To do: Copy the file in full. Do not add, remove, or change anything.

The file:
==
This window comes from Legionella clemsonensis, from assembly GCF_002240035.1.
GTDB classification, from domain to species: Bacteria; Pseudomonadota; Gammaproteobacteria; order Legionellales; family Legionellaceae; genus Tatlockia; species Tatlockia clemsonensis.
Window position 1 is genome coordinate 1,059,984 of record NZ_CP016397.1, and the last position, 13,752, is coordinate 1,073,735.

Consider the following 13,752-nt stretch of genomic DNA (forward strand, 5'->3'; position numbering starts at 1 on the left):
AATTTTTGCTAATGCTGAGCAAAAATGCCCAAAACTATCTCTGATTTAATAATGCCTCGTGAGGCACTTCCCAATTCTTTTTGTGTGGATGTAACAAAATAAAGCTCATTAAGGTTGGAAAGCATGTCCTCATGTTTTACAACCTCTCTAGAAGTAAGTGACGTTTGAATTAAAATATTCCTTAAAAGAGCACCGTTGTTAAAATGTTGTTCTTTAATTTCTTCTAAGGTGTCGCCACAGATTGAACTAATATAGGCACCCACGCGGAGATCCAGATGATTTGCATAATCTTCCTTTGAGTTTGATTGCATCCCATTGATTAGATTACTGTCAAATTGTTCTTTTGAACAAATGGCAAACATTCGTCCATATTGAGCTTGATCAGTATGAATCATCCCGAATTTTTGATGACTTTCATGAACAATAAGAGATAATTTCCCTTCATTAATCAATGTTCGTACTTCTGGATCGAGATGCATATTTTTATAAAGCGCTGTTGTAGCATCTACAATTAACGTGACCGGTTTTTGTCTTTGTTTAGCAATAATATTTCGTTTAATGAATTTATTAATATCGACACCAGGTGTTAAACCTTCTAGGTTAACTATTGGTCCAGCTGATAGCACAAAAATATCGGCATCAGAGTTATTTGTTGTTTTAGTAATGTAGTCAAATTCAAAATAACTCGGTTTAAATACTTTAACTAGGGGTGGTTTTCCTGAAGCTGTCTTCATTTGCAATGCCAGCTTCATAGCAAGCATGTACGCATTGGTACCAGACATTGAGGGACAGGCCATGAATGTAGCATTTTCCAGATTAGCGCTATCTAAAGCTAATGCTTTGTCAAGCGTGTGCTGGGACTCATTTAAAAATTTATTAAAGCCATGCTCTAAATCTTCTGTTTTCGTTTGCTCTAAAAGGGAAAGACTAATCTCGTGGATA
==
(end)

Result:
This window comes from Legionella clemsonensis, from assembly GCF_002240035.1.
GTDB classification, from domain to species: Bacteria; Pseudomonadota; Gammaproteobacteria; order Legionellales; family Legionellaceae; genus Tatlockia; species Tatlockia clemsonensis.
Window position 1 is genome coordinate 1,059,984 of record NZ_CP016397.1, and the last position, 13,752, is coordinate 1,073,735.

Consider the following 13,752-nt stretch of genomic DNA (forward strand, 5'->3'; position numbering starts at 1 on the left):
AATTTTTGCTAATGCTGAGCAAAAATGCCCAAAACTATCTCTGATTTAATAATGCCTCGTGAGGCACTTCCCAATTCTTTTTGTGTGGATGTAACAAAATAAAGCTCATTAAGGTTGGAAAGCATGTCCTCATGTTTTACAACCTCTCTAGAAGTAAGTGACGTTTGAATTAAAATATTCCTTAAAAGAGCACCGTTGTTAAAATGTTGTTCTTTAATTTCTTCTAAGGTGTCGCCACAGATTGAACTAATATAGGCACCCACGCGGAGATCCAGATGATTTGCATAATCTTCCTTTGAGTTTGATTGCATCCCATTGATTAGATTACTGTCAAATTGTTCTTTTGAACAAATGGCAAACATTCGTCCATATTGAGCTTGATCAGTATGAATCATCCCGAATTTTTGATGACTTTCATGAACAATAAGAGATAATTTCCCTTCATTAATCAATGTTCGTACTTCTGGATCGAGATGCATATTTTTATAAAGCGCTGTTGTAGCATCTACAATTAACGTGACCGGTTTTTGTCTTTGTTTAGCAATAATATTTCGTTTAATGAATTTATTAATATCGACACCAGGTGTTAAACCTTCTAGGTTAACTATTGGTCCAGCTGATAGCACAAAAATATCGGCATCAGAGTTATTTGTTGTTTTAGTAATGTAGTCAAATTCAAAATAACTCGGTTTAAATACTTTAACTAGGGGTGGTTTTCCTGAAGCTGTCTTCATTTGCAATGCCAGCTTCATAGCAAGCATGTACGCATTGGTACCAGACATTGAGGGACAGGCCATGAATGTAGCATTTTCCAGATTAGCGCTATCTAAAGCTAATGCTTTGTCAAGCGTGTGCTGGGACTCATTTAAAAATTTATTAAAGCCATGCTCTAAATCTTCTGTTTTCGTTTGCTCTAAAAGGGAAAGACTAATCTCGTGGATA